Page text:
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- "Application of Fl–GA 3 in Arabidopsis roots showed specic GA accumulation patterns in the endodermal cells of the elongation zone. In addition, REPRESSOR OF GA (RGA) marker (GFP:RGA), which encodes a DELLA protein that is degraded in the presence of active GA, showed decreasing signal in the endodermal cells, indicating that GA accumulates in these cells in wild-type plants (Shani et al., 2013). These new experimental approaches could be useful to further investigate a possible role of GA movement in owering time control of Arabidopsis. "
ABSTRACT: Successful plant reproduction relies on the perfect orchestration of singular processes that culminate in the product of reproduction: the seed. The floral transition, floral organ development, and fertilization are well-studied processes and the genetic regulation of the various steps is being increasingly unveiled. Initially, based predominantly on genetic studies, the regulatory pathways were considered to be linear, but recent genome-wide analyses, using high-throughput technologies, have begun to reveal a different scenario. Complex gene regulatory networks underlie these processes, including transcription factors, microRNAs, movable factors, hormones, and chromatin-modifying proteins. Here we review recent progress in understanding the networks that control the major steps in plant reproduction, showing how new advances in experimental and computational technologies have been instrumental. As these recent discoveries were obtained using the model species Arabidopsis thaliana, we will restrict this review to regulatory networks in this important model species. However, more fragmentary information obtained from other species reveals that both the developmental processes and the underlying regulatory networks are largely conserved, making this review also of interest to those studying other plant species.Journal of Experimental Botany 06/2014; DOI:10.1093/jxb/eru233 · 5.79 Impact Factor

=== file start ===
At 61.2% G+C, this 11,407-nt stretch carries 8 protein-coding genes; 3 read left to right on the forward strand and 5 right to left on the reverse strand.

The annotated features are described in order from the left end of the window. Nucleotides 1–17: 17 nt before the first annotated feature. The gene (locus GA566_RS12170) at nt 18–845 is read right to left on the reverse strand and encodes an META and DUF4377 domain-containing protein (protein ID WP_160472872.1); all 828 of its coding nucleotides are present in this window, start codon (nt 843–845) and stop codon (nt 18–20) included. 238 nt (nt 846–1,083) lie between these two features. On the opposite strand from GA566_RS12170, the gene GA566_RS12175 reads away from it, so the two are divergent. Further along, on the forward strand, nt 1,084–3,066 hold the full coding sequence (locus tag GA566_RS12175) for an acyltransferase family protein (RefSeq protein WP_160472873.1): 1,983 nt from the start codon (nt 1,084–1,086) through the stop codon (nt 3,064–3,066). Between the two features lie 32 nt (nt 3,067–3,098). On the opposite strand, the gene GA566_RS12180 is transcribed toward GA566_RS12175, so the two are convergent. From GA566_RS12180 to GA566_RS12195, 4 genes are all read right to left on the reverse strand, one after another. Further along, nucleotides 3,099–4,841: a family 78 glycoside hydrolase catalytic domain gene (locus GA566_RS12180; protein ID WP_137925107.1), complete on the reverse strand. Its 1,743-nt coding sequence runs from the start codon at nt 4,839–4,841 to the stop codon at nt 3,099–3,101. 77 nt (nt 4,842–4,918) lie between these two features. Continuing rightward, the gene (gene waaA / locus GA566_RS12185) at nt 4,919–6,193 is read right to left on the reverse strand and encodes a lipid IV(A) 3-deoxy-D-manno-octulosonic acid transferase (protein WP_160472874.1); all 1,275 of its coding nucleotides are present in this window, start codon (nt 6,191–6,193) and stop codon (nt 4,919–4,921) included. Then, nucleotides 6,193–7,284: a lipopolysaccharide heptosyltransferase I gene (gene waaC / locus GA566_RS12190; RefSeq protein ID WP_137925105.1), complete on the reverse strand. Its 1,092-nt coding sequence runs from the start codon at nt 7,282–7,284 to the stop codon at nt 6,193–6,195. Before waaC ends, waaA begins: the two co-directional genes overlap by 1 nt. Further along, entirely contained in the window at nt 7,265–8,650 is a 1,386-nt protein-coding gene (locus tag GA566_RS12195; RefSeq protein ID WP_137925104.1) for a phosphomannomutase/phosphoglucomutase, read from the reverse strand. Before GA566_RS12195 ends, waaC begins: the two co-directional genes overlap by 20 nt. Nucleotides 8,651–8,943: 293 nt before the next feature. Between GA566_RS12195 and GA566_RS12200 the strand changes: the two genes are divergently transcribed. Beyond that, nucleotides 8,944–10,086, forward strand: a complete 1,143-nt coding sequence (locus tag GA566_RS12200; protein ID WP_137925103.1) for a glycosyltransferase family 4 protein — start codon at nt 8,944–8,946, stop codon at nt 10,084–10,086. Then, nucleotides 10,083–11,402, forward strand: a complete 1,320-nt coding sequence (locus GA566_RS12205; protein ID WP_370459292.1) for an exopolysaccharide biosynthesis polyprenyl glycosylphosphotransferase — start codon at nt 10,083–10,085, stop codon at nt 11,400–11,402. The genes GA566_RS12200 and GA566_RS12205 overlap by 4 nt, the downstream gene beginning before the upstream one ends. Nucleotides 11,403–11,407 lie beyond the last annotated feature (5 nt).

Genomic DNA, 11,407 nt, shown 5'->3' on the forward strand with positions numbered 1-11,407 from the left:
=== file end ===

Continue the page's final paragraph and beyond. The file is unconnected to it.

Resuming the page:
- "Thus, cell polarity is crucial from the start to the final stages of plant development. Cell polarity is also important for polar transport processes that induce asymmetric distribution of signaling molecules directing plant development, such as the plant hormones auxin and gibberellin (Grunewald and Friml 2010; Shani et al. 2013). "
Article: Cell Polarity and Development[Show abstract] [Hide abstract]
ABSTRACT: All cells show some degree of polarity, either by asymmetrically distributed membrane or cytosolic components. Even in bacterial cells that do not have the eukaryotic membrane compartmentalization of the cytoplasm, proteins can be localized at specific areas. In rod-shaped bacteria, many processes such as signaling, flagella, and DNA uptake occur at the cell poles.Journal of Integrative Plant Biology 08/2013; 55(9). DOI:10.1111/jipb.12099 · 3.45 Impact Factor